Florida anti-union bill targets teachers, but not law enforcement

The bill would decertify unions where less than 50 percent of members don't pay dues.

Unionized teachers with ASPIRA charter school network rally outside an ASPIRA high school to convince the company's management to come to terms on a contract on March 9, 2017 in Chicago, Illinois. CREDIT: Getty Images
Unionized teachers with ASPIRA charter school network rally outside an ASPIRA high school to convince the company's management to come to terms on a contract on March 9, 2017 in Chicago, Illinois. CREDIT: Getty Images

A bill to automatically decertify public-sector unions that fail to reach a threshold of 50 percent of dues-paying members may pass the Florida legislature this week.

House Bill 25 would target all public-sector unions except those representing law enforcement officers and firefighters. Teachers unions criticized the measure, arguing that they are disproportionately targeted. Less than 10 percent of workers in some American Federation of State, County and Municipal Employees chapters that represent state employees pay dues. Americans for Prosperity, a group that has received funding from the Koch brothers, lobbied hard for the bill.

Last month, Joanne McCall, president of the Florida Education Association, told Capitol News Service that the bill was union-busting, adding that it targets teachers unions. “This is definitely political. This is about silencing a voice. We have been politically active. We speak up. We speak out,” she said.

The bill’s sponsor, Florida state representative Scott Plakon (R), introduced a “nearly identical” bill last year, according to The St. Augustine Record. The last bill, HB 11, easily passed the Florida House in March, but the Senate did not indicate that the bill was a priority, according to the Miami Herald.

Although the bill is consistent with attacks on unions in other states, it is unique in a few ways, said Joseph E. Slater, Eugene N. Balk Professor of Law and Values at the University of Toledo. Most states have adopted rules from private-sector law in which unions can’t be decertified when there is a valid contract existing between the union and employer, Slater said. But every three years, there is a one-month window where decertification elections take place. If the bill passed, it would represent a big change in how decertification happens.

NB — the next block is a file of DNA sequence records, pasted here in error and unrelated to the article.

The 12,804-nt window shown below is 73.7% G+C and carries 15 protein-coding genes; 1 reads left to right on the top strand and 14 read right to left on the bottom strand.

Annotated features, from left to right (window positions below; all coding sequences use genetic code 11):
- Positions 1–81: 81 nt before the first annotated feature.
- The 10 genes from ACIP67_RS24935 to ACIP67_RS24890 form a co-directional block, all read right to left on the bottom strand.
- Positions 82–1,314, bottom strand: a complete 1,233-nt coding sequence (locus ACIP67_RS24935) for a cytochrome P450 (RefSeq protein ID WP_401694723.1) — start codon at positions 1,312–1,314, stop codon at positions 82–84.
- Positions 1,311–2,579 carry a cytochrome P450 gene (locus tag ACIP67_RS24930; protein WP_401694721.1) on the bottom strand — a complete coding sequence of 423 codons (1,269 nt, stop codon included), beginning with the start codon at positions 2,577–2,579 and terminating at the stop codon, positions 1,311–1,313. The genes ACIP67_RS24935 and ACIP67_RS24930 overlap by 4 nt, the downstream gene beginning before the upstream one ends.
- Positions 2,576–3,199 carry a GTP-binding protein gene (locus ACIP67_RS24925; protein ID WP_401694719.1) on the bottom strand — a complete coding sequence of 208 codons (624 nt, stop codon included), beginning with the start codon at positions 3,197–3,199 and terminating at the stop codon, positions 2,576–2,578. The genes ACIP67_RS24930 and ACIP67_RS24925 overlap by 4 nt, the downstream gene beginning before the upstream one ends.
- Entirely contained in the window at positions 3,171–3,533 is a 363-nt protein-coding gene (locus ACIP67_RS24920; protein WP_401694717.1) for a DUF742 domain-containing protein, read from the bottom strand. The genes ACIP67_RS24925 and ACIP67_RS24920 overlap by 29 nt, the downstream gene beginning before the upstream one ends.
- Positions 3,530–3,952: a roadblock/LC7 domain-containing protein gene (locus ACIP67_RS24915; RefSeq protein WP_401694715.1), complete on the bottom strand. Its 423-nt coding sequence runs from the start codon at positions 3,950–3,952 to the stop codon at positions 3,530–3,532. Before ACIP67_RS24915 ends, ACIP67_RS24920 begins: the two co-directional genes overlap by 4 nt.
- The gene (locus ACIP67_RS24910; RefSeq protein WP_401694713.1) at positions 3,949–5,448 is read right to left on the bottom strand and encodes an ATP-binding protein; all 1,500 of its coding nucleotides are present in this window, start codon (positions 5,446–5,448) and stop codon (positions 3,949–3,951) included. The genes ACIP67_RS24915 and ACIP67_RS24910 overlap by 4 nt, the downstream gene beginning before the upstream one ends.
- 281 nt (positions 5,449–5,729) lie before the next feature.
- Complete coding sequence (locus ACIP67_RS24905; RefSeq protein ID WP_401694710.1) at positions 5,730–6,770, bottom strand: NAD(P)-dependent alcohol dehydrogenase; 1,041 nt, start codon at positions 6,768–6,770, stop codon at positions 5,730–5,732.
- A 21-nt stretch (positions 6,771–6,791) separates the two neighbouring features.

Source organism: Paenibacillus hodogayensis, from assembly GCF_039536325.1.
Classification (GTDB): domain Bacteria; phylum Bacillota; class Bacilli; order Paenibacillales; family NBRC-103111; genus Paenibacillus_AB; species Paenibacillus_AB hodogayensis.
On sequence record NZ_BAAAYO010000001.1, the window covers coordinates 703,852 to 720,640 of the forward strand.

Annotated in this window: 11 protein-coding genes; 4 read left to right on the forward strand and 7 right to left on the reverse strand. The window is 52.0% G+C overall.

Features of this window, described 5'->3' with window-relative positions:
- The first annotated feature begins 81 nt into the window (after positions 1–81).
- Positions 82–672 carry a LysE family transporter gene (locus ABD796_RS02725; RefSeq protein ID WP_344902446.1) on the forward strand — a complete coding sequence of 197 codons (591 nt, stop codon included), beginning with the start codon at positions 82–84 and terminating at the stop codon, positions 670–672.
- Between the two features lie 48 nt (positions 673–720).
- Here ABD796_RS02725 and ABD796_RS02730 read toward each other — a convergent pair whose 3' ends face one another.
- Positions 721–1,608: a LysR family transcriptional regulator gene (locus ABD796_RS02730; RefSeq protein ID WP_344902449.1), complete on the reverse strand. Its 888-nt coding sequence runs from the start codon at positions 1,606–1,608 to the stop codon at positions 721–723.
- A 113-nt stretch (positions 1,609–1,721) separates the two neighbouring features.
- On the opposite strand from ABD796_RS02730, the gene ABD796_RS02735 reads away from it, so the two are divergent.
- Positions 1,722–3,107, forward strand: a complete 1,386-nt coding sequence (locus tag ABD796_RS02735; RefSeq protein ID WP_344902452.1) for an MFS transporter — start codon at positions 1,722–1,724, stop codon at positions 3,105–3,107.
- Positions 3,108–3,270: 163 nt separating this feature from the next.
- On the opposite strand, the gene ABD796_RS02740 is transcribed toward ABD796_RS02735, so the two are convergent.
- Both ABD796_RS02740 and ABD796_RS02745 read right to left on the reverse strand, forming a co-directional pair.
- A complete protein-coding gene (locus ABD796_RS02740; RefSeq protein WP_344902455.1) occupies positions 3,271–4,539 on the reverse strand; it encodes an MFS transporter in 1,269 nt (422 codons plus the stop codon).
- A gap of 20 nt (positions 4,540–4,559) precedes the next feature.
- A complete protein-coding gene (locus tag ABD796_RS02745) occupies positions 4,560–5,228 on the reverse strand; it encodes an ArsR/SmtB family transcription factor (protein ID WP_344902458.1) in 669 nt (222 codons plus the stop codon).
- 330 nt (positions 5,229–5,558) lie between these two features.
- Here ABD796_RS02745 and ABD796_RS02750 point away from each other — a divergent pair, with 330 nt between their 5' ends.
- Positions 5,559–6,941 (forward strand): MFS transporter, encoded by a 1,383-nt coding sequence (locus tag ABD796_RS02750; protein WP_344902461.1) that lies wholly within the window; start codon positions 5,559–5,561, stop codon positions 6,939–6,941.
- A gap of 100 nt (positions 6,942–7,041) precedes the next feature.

“Decertification elections under typical labor law rules have nothing to do with what percentage of the bargaining unit are actual dues-paying union members,” Slater said. “When a ‘window’ for an election occurs, an election is triggered if and when at least 30 percent of the bargaining unit members sign the appropriate forms requesting such an election. And in the election, the majority of voters taking part in the election decide the issue. That’s how it works in the private sector, and in almost all public-sector jurisdiction.”

In 2011, Wisconsin passed a law, Act 10, mandating unions to go through recertification every year, whether employees requested them or not, and to get support from a majority of the employees in the bargaining unit, a higher bar than the majority of those voting in the certification election. According to the Milwaukee Journal Sentinel, union members made up 14.2 percent of workers before the law passed. In 2015, union members made up 8.3 percent of workers.

Iowa also recently passed a law that required a majority of all members in the bargaining unit to approve of certification. Previously, unions only needed the majority of those who voted in the election to approve of certification.

But the Florida bill is uniquely harmful to unions in a way that some of these other laws are not, Slater said. Florida is a right-to-work state where union members are not required to pay dues, so the focus on how many members pay dues will surely hurt the unions, Slater explained.

“Because unions are still legally obligated, under the doctrine of the duty of fair representation, to represent members of bargaining units in negotiations and grievance/arbitration procedures without regard to whether the employee pays dues or not, some employees choose to ‘free ride’ because they can get union services without having to pay for them. Under this bill, that would be held against the union in determining its very existence,” Slater said. “This law would be unique and very harmful to unions.”

Rep. Plakon said that the percentage of people willing to pay dues was representative of whether they saw value in a union.

“I guess you can call it an assumption, but if 97 percent of people do not see enough value in being represented by this bargaining unit to not even pay a nominal amount of dues then I would suggest there is a real question whether they are properly representing those people,” Plakon said last month.

Michelle Dillon, president of the St. Johns Education Association, told the Augustine Record that she fears it will have more traction this time around since, unlike the last time a bill was introduced, there is now a Senate companion bill.